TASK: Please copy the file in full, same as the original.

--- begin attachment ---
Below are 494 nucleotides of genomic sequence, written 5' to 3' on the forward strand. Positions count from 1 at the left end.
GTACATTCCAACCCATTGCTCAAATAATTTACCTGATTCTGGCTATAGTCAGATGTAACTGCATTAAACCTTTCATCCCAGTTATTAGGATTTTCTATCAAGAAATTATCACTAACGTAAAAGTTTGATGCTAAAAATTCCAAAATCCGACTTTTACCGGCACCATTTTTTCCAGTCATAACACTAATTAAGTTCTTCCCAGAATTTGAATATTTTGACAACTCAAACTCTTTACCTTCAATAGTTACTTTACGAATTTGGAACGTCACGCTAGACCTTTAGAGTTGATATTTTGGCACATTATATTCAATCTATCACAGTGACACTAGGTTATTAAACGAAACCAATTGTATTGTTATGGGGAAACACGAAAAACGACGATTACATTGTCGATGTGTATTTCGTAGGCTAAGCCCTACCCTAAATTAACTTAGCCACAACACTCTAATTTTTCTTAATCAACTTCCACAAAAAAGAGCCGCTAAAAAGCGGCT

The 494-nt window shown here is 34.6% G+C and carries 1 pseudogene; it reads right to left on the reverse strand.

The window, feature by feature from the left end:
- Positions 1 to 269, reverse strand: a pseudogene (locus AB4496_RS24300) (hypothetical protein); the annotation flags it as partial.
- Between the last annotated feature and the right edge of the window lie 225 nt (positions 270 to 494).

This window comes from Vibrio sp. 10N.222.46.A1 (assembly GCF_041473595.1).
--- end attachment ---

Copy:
Below are 494 nucleotides of genomic sequence, written 5' to 3' on the forward strand. Positions count from 1 at the left end.
GTACATTCCAACCCATTGCTCAAATAATTTACCTGATTCTGGCTATAGTCAGATGTAACTGCATTAAACCTTTCATCCCAGTTATTAGGATTTTCTATCAAGAAATTATCACTAACGTAAAAGTTTGATGCTAAAAATTCCAAAATCCGACTTTTACCGGCACCATTTTTTCCAGTCATAACACTAATTAAGTTCTTCCCAGAATTTGAATATTTTGACAACTCAAACTCTTTACCTTCAATAGTTACTTTACGAATTTGGAACGTCACGCTAGACCTTTAGAGTTGATATTTTGGCACATTATATTCAATCTATCACAGTGACACTAGGTTATTAAACGAAACCAATTGTATTGTTATGGGGAAACACGAAAAACGACGATTACATTGTCGATGTGTATTTCGTAGGCTAAGCCCTACCCTAAATTAACTTAGCCACAACACTCTAATTTTTCTTAATCAACTTCCACAAAAAAGAGCCGCTAAAAAGCGGCT

The 494-nt window shown here is 34.6% G+C and carries 1 pseudogene; it reads right to left on the reverse strand.

The window, feature by feature from the left end:
- Positions 1 to 269, reverse strand: a pseudogene (locus AB4496_RS24300) (hypothetical protein); the annotation flags it as partial.
- Between the last annotated feature and the right edge of the window lie 225 nt (positions 270 to 494).

This window comes from Vibrio sp. 10N.222.46.A1 (assembly GCF_041473595.1).